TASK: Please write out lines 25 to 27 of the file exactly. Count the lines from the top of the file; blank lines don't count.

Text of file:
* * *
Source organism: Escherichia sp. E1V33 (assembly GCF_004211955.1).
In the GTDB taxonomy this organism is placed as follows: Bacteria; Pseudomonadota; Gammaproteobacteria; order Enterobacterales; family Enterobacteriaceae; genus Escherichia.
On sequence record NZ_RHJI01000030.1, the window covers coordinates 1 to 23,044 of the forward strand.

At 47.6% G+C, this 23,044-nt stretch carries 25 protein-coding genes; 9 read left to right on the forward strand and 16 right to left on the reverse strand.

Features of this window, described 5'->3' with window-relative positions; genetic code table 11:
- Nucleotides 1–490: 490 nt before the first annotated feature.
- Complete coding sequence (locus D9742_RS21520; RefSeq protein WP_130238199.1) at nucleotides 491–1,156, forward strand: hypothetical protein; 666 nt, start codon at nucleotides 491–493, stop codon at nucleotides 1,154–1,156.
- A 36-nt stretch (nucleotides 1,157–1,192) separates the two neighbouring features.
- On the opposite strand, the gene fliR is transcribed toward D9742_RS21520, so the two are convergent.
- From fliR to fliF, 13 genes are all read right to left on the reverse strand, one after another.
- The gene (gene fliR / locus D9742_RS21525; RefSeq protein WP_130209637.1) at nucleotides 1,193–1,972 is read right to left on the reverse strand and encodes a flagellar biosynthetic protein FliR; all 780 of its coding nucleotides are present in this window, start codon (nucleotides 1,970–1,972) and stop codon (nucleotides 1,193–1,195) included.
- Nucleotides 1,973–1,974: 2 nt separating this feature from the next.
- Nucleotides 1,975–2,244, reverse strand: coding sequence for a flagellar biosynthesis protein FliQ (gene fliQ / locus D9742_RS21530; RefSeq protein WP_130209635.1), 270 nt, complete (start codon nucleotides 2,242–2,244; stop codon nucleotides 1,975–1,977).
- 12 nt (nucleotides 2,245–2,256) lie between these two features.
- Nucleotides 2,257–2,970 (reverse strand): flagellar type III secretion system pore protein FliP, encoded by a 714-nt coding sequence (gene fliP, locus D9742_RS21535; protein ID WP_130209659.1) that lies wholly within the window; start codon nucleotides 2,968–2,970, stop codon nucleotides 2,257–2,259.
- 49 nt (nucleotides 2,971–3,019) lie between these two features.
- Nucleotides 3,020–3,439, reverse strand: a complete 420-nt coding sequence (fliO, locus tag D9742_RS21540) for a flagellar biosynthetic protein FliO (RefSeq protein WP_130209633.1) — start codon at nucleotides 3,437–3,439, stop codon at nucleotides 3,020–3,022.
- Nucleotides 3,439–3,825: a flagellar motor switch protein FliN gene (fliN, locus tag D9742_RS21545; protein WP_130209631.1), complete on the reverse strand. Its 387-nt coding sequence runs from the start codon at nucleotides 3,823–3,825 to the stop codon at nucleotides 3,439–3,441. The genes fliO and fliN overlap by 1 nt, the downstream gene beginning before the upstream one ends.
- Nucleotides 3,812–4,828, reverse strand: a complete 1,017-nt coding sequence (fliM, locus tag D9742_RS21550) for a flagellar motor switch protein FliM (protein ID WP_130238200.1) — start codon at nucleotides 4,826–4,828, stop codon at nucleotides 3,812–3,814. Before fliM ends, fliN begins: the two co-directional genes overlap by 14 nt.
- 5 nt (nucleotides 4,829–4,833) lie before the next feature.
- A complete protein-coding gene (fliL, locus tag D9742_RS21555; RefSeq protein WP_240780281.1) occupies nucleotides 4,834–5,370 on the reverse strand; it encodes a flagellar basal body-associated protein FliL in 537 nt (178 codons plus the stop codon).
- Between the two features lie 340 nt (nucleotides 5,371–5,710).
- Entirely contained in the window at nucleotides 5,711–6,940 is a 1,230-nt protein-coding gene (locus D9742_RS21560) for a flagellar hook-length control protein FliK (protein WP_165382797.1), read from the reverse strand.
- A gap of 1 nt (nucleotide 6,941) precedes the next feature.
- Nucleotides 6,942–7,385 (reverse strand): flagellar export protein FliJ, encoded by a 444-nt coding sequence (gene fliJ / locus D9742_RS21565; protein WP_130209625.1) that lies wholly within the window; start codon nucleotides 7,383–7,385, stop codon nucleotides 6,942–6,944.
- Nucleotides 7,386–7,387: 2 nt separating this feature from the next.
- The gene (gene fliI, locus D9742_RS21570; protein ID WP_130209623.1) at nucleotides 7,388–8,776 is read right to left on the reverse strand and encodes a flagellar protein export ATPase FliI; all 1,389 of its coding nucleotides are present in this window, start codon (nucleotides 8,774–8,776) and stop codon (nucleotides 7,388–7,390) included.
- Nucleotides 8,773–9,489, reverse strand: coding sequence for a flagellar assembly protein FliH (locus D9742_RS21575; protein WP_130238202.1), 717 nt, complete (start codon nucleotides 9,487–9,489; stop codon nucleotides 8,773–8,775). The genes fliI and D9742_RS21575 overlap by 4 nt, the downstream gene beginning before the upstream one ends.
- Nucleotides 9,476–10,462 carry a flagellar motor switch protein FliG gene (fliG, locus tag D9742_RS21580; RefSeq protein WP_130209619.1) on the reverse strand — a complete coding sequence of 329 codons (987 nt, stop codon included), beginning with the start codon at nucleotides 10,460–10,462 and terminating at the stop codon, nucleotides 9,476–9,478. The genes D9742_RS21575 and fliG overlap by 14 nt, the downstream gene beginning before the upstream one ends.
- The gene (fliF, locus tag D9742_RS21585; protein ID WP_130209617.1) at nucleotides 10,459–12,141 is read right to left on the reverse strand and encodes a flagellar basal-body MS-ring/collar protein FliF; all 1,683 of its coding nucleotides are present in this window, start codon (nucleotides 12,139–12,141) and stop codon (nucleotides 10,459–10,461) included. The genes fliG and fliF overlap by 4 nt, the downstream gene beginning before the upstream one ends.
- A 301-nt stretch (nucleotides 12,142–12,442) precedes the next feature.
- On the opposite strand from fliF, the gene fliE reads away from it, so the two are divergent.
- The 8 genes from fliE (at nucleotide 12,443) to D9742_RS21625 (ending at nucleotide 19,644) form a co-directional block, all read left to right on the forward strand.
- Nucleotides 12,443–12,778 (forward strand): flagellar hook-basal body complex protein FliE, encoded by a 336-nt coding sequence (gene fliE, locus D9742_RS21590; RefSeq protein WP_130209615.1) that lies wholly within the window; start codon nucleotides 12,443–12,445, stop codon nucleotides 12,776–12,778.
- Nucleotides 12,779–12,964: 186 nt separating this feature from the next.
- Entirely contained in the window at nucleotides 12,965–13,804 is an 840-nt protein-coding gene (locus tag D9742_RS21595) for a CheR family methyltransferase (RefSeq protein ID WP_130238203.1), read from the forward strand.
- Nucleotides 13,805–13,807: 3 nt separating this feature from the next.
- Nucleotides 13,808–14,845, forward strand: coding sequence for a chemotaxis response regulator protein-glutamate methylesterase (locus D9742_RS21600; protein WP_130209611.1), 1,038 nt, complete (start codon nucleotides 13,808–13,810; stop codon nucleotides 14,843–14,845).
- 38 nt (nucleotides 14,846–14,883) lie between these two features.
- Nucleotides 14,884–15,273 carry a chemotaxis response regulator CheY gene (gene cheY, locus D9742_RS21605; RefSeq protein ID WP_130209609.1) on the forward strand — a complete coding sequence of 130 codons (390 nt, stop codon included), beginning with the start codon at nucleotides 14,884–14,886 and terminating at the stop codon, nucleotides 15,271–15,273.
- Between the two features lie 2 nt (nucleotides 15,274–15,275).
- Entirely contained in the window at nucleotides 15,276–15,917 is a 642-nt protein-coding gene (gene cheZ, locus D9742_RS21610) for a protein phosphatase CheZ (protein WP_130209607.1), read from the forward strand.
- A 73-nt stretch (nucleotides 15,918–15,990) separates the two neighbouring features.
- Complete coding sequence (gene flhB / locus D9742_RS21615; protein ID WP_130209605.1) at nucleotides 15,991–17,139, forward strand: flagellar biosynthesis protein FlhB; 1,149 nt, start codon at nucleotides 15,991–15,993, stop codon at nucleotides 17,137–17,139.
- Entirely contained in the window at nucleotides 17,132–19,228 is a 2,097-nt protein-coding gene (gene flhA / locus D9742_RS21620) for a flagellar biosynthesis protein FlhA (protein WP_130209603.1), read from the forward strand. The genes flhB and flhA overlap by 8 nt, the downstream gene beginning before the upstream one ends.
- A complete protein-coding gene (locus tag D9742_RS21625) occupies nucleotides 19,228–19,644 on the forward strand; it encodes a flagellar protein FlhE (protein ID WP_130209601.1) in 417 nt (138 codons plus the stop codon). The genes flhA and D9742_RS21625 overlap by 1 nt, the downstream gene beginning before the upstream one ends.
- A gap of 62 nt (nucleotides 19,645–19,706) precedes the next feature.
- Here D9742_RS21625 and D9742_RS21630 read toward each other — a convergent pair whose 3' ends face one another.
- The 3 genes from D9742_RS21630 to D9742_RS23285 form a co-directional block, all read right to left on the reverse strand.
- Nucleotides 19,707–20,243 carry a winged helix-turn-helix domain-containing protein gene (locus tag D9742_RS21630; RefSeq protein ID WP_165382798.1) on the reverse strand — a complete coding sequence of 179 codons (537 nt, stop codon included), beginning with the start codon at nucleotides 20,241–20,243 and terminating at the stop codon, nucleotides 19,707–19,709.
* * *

- Nucleotides 6,942–7,385 (reverse strand): flagellar export protein FliJ, encoded by a 444-nt coding sequence (gene fliJ / locus D9742_RS21565; protein WP_130209625.1) that lies wholly within the window; start codon nucleotides 7,383–7,385, stop codon nucleotides 6,942–6,944.
- Nucleotides 7,386–7,387: 2 nt separating this feature from the next.
- The gene (gene fliI, locus D9742_RS21570; protein ID WP_130209623.1) at nucleotides 7,388–8,776 is read right to left on the reverse strand and encodes a flagellar protein export ATPase FliI; all 1,389 of its coding nucleotides are present in this window, start codon (nucleotides 8,774–8,776) and stop codon (nucleotides 7,388–7,390) included.